CW: I could do it. Knowing that, I’d write the story so I wouldn’t be so attached to the character. I’m not George RR Martin. I’ve not read Game of Thrones or watched the series. I think having to do that brings a creative challenge to a writer. What comes next? To kill off the characters people will come to love is a creative genius that shows the mind of a talented writer.
9:Rock, Paper or Scissors?

CW: Paper. Its all I need to live. Oh yes and a pen.

9 Questions With… Elisabeth Flaum

9 Bridges is proud to introduce “9 Questions with…” 
A biweekly blog where we ask writers to answer 9 burning questions people do not even realize they want to know, including the most important question of all; Rock, paper or scissors?  

Elisabeth Flaum began writing because of Doctor Who and hasn’t yet been able to stop. She lives in Portland, Oregon, where she works in accounting, races dragonboats, and writes short sci fi and poems about volcanoes. Recent publications include The Comet’s Tail: Bits and Pieces available at lulu.com and Ghosts available on Smashwords.


9 Bridges: When you are writing do you feel more like you are being inspired by a muse, or driven by demons?

Elisabeth: Definitely driven. I have a lot of ‘what am I doing and why am I doing it?’ moments.


9: Tell us about the space where you write best and why that space works for you.

EF: I have written great stuff on my work computer after hours; on my home desktop in the middle of the night; on my laptop in the back yard; in my notebook on the bus; occasionally on loose paper on a bench outside the Convention Center. I have also written crap in most of those places. The important thing is having something to write with.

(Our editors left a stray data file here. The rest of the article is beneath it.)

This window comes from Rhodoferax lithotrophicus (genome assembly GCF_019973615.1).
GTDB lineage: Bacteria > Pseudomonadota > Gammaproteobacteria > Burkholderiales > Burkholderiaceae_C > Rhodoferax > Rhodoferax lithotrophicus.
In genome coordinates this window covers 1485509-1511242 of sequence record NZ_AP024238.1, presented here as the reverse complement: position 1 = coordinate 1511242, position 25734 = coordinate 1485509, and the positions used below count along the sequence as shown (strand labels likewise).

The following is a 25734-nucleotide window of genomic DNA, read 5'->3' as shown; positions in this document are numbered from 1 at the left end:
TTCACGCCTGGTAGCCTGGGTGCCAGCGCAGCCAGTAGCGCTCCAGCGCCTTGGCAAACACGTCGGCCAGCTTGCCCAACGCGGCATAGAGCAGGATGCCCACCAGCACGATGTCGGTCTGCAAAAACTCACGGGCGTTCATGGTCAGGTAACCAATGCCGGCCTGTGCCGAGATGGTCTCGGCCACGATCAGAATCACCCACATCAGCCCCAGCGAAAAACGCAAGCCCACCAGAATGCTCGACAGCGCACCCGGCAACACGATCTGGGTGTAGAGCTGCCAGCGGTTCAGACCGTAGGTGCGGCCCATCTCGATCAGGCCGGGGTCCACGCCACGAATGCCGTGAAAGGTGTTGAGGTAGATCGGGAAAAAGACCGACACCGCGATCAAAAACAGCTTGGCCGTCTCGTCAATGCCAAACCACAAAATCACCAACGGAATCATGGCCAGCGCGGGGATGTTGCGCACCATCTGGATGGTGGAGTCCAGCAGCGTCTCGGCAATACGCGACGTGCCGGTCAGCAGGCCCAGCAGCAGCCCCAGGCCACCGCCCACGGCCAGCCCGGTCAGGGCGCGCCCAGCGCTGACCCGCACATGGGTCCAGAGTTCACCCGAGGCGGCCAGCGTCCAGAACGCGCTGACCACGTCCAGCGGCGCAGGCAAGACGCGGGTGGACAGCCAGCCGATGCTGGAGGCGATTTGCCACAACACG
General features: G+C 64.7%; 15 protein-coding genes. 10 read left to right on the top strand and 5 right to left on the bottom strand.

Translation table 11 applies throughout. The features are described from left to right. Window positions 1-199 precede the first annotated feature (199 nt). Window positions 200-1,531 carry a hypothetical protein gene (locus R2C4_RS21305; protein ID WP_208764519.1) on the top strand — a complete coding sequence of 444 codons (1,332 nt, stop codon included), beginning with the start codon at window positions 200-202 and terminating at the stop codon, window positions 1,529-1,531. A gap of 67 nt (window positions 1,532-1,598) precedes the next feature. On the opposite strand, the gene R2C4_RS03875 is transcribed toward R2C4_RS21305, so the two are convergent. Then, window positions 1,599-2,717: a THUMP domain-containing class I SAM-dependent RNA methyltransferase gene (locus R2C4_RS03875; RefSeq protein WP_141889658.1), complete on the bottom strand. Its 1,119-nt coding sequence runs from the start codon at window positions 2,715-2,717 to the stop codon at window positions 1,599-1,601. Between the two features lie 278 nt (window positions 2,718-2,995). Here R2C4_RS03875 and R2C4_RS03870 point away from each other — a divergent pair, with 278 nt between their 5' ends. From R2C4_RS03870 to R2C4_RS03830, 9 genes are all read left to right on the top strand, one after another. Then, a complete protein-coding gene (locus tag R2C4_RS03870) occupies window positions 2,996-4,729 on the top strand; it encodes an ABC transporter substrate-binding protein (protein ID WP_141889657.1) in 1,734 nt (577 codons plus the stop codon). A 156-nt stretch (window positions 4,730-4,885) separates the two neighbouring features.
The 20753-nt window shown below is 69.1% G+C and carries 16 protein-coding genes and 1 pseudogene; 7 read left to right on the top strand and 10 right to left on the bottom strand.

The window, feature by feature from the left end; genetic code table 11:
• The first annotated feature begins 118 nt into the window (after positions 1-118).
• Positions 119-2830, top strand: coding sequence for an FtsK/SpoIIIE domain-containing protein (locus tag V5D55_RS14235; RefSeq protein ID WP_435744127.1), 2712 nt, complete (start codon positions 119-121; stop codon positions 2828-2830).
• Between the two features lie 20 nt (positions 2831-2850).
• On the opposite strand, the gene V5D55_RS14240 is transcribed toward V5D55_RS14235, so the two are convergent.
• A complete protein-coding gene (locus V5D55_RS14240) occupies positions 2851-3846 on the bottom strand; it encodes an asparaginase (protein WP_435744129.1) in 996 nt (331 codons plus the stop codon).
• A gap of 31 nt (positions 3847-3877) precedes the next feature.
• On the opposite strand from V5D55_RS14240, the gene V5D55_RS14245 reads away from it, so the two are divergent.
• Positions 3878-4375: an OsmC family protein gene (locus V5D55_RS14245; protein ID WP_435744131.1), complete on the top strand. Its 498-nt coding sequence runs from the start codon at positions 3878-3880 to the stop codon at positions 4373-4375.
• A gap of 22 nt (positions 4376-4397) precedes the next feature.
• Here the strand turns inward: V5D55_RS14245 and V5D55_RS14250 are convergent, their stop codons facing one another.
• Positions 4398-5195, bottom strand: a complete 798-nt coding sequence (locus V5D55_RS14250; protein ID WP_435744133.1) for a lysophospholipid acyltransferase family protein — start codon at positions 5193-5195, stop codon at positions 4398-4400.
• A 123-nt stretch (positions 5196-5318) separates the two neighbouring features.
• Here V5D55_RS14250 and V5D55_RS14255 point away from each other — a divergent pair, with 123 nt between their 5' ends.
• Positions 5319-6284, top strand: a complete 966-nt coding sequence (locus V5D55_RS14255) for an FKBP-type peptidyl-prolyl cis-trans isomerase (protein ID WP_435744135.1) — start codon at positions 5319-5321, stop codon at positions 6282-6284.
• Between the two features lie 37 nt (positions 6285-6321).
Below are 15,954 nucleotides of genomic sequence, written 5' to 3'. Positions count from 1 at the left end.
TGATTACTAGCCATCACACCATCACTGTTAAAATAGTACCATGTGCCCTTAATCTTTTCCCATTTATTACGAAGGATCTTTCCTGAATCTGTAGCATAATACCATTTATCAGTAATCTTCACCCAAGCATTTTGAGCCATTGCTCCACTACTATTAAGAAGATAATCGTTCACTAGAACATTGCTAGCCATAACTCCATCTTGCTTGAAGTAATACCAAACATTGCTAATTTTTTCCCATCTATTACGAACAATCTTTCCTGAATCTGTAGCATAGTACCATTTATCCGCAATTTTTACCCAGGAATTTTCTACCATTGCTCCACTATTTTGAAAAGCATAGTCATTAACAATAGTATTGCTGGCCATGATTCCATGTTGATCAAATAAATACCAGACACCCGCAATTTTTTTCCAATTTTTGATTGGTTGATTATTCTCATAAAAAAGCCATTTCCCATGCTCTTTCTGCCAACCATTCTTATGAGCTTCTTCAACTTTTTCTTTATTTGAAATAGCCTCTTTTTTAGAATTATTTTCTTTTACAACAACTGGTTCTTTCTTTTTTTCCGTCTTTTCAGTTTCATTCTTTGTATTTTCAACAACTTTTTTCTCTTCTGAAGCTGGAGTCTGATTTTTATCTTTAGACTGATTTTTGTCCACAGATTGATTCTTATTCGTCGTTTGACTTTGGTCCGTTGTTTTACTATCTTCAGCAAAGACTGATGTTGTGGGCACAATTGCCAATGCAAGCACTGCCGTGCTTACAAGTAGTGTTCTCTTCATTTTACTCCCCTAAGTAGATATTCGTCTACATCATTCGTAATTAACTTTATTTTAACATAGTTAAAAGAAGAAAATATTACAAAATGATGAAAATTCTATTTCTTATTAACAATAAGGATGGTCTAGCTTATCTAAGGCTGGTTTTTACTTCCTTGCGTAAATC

9: If you were alone on a desert isle with no tinder for a fire handy what book would you most want to have with you and why would you chose that book to burn?

EF: I would happily burn Mists of Avalon if it meant I could get all those hours of my life back.


9: If you were alone on a desert isle with plenty of tinder for a fire handy what book would you want most to have with you and why?

EF: Dune. I could read it over and over, and it makes sand appealing.


9: What is the best advice you have ever given or received about writing?

EF: Neil Gaiman said, “Write.” That pretty much covers it.


9: Have you ever entered a writing contest? Did you win?

EF: I once wrote a poem about Portland food carts that won tickets to the Northwest Food and Wine Festival worth $180. At the time I didn’t consider myself a writer and entered mostly as a joke. The response – not just the win, but what I heard from people – convinced me to take my writing a little bit more seriously.


9: Everyone always talks about writers block but no one ever seems to do anything about it. What is your solution.

EF: Just write. Write garbage, write fluff, write a list, write anything, just write. The longer I go without writing, the harder it is to start again, and the crappier my writing when I do start. It’s like sports that way; take two weeks off at the gym, regret it for months.


9: Most writers I have talked to have at least one story about a loony teacher they knew who somehow inspired them. What is yours?

EF: I had a music theory teacher in college who regularly distributed handouts with titles like “A plethora of major seventh chords.” He wore such a smile on his face as he did it. I think of him whenever I come across a really great word.


9: Rock, Paper or Scissors?

EF: Paper. Lots and lots of paper.

9 Bridges Endorsed by People’s Ink

[quote author=”Peoples Ink” position=”Friend of 9 Bridges”] 9 Bridges is worth checking out, especially for those who want to workshop in a read-out-loud / active listening format.[/quote]

Last month, 9 Bridges was able to make a new connection in Portland, Oregon. While at the Willamette Writers open house, we met Richard Pope, founder of People’s Ink, a local writers community, After a great discussion about the similarities and differences in our two groups, we all came to the conclusion that our organizations compliment each other very well.

About People’s Ink:

the-peoples-ink-logoThe People’s Ink is an open, free and independent writers’ community open to writers committed to their craft, 21 and over. They meet each week for critique and discussion groups. They are a self-publishing cooperative that promotes local readings, and have a community zine – Typehouse – which showcases the writing of regional and national authors. Members may participate however they wish.